Uppercut

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Ura-tsuki (literally: “inverted/hidden-fist thrust”) is the karate equivalent of a boxer’s uppercut. This is essentially a vertical version of a hook punch, which is used to strike an opponent’s solar plexus, or the underside of their chin. Uppercuts are extremely efficient, powerful techniques. However, the uppercut’s extremely limited range means that it can only be used in the clinch.

Uppercuts must start out like any other punch, to prevent you from telegraphing. Then, twist your hips towards your opponent, and drive your elbow towards and slightly-up your centerline, much like a forward elbow strike. Picturing that your elbow pushes your fist will result in a significantly faster technique than picturing that your fist leads and your arm follows. Your fist does not “turn over” as in a straight punch, to ensure that you strike the opponent with your knuckles, and not your fingers. Simultaneously pull your opposite-side hand to its hip, for reciprocal action.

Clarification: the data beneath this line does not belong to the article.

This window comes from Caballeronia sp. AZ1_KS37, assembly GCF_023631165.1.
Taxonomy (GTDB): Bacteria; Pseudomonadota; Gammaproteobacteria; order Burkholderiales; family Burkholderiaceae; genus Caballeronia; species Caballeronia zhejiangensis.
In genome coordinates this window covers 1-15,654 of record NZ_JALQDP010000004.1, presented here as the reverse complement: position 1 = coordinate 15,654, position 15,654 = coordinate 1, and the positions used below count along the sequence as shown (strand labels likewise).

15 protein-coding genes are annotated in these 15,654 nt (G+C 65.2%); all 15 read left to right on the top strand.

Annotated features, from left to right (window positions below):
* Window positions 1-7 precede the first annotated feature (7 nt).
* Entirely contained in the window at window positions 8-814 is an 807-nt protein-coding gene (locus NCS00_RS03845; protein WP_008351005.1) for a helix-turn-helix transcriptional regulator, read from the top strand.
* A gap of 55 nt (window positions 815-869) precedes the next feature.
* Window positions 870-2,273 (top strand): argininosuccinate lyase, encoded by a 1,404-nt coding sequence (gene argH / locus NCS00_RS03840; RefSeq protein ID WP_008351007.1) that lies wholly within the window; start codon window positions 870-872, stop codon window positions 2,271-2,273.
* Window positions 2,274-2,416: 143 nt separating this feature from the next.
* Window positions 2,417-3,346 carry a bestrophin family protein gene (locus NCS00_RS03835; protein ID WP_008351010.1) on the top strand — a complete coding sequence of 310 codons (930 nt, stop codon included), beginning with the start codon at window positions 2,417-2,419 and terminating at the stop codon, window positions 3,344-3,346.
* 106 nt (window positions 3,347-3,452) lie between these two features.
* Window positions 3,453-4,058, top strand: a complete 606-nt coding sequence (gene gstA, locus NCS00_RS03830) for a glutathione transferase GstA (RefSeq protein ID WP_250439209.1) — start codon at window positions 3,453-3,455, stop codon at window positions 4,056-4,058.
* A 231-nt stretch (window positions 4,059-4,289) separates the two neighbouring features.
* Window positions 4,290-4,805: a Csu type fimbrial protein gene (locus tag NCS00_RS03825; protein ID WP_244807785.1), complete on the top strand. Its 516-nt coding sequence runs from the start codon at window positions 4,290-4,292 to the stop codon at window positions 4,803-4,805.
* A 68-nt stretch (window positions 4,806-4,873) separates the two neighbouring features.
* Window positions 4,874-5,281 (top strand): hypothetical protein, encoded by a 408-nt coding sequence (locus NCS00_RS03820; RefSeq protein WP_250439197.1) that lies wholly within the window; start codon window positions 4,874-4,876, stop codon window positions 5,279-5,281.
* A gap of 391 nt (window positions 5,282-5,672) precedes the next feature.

[Video of uppercuts fast and slow, from the front and side.]

Because uppercuts operate over a short range, they need significant snap and drive from your hips, legs, and core; power is the product of efficient motion with synchronized breathing. Uppercuts can deliver incredible power, but only with incredibly efficient biomechanics. As such, they are typically reserved for advanced students.

Uppercuts have the added advantage of being difficult to defend against, since they act quickly, just outside of the opponent’s field-of-view. This is why ura-tsuki can be alternately translated as a “hidden punch.”